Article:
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WHO grants 'emergency validation' to Pfizer-BioNTech vaccine

Geneva—The World Health Organization on Thursday granted emergency validation to the Pfizer-BioNTech vaccine, paving the way for countries worldwide to quickly approve its import and distribution.

Britain launched its inoculation drive with the US-German vaccine on December 8, with the United States, Canada and EU countries following suit.

WHO said the Pfizer/BioNTech vaccine was the first to receive its "emergency validation" since the novel coronavirus first broke out in China a year ago.

"This is a very positive step towards ensuring global access to COVID-19 vaccines," said Mariangela Simao, a top WHO official tasked with ensuring access to medicines.

"But I want to emphasize the need for an even greater global effort to achieve enough vaccine supply to meet the needs of priority populations everywhere," she said in a statement.

WHO said its emergency use listing opens the way for regulators in different countries to approve the import and distribution of the vaccine.

It said it also enables UNICEF, which plays a key logistical role in distributing anti-Covid vaccines, and the Pan-American Health Organization to procure the vaccine for countries that need it.

WHO convened its own experts and those from around the world to review the data on the Pfizer/BioNTech vaccine’s "safety, efficacy and quality," weighing the benefits against the risks.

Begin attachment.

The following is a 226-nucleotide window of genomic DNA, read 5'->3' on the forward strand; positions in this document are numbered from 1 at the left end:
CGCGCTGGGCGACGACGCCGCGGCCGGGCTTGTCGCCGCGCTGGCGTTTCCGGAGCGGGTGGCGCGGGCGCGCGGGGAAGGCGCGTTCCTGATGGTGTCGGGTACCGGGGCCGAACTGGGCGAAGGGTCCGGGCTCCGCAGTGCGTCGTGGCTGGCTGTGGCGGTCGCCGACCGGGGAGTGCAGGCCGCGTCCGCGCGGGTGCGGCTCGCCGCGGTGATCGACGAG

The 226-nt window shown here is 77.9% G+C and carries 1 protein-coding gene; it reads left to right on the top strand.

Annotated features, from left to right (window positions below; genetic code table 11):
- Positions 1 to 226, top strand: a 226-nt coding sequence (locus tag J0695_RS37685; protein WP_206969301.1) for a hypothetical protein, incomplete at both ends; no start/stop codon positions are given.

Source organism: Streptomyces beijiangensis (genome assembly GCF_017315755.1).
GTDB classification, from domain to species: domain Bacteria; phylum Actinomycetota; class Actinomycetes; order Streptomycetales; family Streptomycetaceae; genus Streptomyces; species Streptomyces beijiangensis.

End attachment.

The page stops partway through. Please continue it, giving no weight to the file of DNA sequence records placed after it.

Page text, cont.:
"The review found that the vaccine met the must-have criteria for safety and efficacy set out by WHO, and that the benefits of using the vaccine to address COVID-19 offset potential risks," it said.

In late December, Health Secretary Francisco Duque III drew flak over claims he cost the Philippines quick access to Pfizer's COVID-19 vaccine.

Speaking to ANC's "Headstart," he said a confidential disclosure agreement (CDA) he signed with Pfizer had to go through reiterations to ensure the provisions were not "onerous and disadvantageous."

"There's no such thing that I did not act quick enough," he said. "As a physician, my overriding principle in practice of medicine is to err on the side of caution."

He also clarified that Pfizer never promised it would provide the Philippines 10 million doses of its vaccine upon signing the CDA, contrary to reports.

Several officials had said Duque "dropped the ball" in the country's immediate procurement of the Pfizer vaccine, now already in use in the United Kingdom and the United States.

The UN health agency, with the GAVI Vaccine Alliance and the Coalition for Epidemic Preparedness Innovations (CEPI), are spearheading a global effort called COVAX to secure and distribute vaccines to poorer countries, to ensure shots do not go only to wealthy nations.

The WHO-backed COVAX alliance has agreements for nearly 2 billion doses, with first deliveries due in early 2021. The alliance has been in talks with Pfizer and BioNTech to secure a vaccine.

Even so, the Pfizer/BioNTech vaccine's challenging storage and delivery requirements, including keeping it at minus 70 degrees Celsius, have made deliveries challenging in western countries, and may pose bigger hurdles for developing nations without adequate infrastructure.

The vaccine has gotten regulatory backing from the United Kingdom, the European Medicines Agency, U.S. Food and Drug Administration, Health Canada, Bahrain, Israel, Kuwait, Mexico, Oman, Qatar, Saudi Arabia and Singapore.

Pfizer and BioNTech's messenger RNA vaccine was found to be 95% effective after two doses 21 days apart.

Topics: World Health Organization , emergency validation , Pfizer-BioNTech vaccine
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